I learned that apparently there is some sort of radar on me that makes people think it would be fun to steal my things.

I learned that it really is a beautiful world that we are living in and occasionally we need to slow down long enough to soak it all in and appreciate it.

I learned that it is much easier to climb up steep rocks than it is to climb down and I should probably just avoid both in the future.

I learned that people are weird, crazy and fantastic all at once and I love meeting new ones.

I learned that I love old cities just as much as modern ones, but for very different reasons and that I can only visit old cities and need to actually live in those modern ones.

I learned that pandas are more fantastic in person than in movies and that holding them is really like cuddling a teddy bear.

I learned that everything in life is what you make of it and you have to create your own adventures from time to time.

I learned that you have to go with the flow and not be afraid to change your plans, that life comes at you fast and you can't set everything in stone because you never know what can come your way.

I learned that those unexpected changes can bring great new things your way and that I will always be up to the adventure.

All in all it was fantastic and for those of you who weren't counting I spent a grand total of 160 hours on trains, planes, vans and buses during my travels.

Big Boy Buddha

Chengdu is only about a three hour bus ride from Leshan, which is home to the largest Buddha in China (and I think the whole world). After walking through a park for a while we finally got our first view of the giant Buddha. I've seen tons of pictures of this bad boy, but I swear I didn't realize how big it was until I was actually standing there trying to soak in the magnitude of it all.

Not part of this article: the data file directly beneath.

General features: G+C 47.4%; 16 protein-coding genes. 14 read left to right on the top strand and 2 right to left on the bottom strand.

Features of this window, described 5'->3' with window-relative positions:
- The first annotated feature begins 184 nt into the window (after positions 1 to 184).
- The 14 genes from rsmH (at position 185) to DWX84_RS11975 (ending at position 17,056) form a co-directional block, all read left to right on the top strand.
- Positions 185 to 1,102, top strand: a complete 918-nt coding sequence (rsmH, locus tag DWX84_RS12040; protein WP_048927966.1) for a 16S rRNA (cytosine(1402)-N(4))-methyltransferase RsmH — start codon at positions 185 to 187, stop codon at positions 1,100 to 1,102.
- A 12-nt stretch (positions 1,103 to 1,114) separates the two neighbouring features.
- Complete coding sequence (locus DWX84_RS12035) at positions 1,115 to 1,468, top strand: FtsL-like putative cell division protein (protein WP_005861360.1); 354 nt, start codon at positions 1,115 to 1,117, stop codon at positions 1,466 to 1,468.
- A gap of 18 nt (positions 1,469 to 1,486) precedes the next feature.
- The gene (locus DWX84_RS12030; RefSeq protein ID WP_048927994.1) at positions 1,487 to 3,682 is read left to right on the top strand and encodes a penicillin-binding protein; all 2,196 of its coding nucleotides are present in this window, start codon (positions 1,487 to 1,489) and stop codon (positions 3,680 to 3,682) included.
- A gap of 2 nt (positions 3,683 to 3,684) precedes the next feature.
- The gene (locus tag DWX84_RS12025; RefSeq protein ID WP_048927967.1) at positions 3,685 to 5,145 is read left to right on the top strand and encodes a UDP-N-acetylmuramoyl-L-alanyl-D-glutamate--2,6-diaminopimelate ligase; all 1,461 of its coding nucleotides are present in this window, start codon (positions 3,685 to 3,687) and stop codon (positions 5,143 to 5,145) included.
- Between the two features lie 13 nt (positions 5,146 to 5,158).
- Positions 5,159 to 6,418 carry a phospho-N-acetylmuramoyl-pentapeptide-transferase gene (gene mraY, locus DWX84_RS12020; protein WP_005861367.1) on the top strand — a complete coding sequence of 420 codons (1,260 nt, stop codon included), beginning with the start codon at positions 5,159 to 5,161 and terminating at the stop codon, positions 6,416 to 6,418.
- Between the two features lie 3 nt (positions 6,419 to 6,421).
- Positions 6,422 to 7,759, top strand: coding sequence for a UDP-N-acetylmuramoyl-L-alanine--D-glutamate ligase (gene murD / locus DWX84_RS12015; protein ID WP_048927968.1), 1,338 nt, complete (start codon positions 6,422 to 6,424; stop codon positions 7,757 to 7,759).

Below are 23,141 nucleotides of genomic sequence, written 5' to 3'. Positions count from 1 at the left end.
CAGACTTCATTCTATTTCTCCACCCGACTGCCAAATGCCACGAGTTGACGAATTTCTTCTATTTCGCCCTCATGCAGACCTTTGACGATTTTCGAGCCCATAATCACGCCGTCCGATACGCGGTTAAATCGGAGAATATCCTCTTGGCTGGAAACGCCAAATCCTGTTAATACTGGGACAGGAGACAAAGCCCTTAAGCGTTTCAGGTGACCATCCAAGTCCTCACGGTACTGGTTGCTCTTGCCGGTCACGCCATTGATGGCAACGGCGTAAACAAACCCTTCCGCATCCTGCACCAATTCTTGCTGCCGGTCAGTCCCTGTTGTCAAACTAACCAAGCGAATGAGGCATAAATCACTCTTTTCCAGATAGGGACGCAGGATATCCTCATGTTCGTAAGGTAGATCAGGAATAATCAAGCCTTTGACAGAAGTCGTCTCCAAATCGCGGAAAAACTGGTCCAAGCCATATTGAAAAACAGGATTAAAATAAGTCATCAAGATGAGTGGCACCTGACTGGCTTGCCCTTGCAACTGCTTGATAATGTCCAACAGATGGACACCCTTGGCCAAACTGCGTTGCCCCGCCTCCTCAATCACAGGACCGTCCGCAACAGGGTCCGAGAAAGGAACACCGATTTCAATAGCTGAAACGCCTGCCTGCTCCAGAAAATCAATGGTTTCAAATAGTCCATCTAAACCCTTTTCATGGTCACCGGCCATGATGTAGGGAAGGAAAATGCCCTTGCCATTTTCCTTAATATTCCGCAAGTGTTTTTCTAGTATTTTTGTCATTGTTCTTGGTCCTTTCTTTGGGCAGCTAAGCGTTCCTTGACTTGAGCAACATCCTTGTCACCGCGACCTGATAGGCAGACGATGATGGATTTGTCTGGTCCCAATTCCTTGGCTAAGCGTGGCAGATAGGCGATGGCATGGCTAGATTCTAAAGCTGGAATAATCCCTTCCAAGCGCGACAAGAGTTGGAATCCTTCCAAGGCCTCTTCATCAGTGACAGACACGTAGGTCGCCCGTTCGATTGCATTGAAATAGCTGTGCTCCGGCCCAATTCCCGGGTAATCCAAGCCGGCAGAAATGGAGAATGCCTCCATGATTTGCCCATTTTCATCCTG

The Buddha is so big that an adult could fit inside his ear canal. That's pretty damn big! Anyway the park dumps you at the top of the Buddha and then you have to walk down to get the full view and then back up again to get out of the park. Freakin' China ... always making you go up to go down, right to go left, etc. And the weather here was not nearly as welcoming as it had been in Kunming so of course I was dripping with sweat by the end, but it was totally worth it.

I can't help but thinking that the Buddha looks super smug, as if he knows he is the biggest Buddha and that he knows that must be an intimidating fact for all of these people. It was pretty awesome, the statue looks out onto the river and is tucked away in this peaceful area. It was a nice side trip to make and another great China sight to cross off the to-do list.

Monday, September 22, 2008

What's black and white and surrounded by curly blond hair?

That would be me hugging a panda.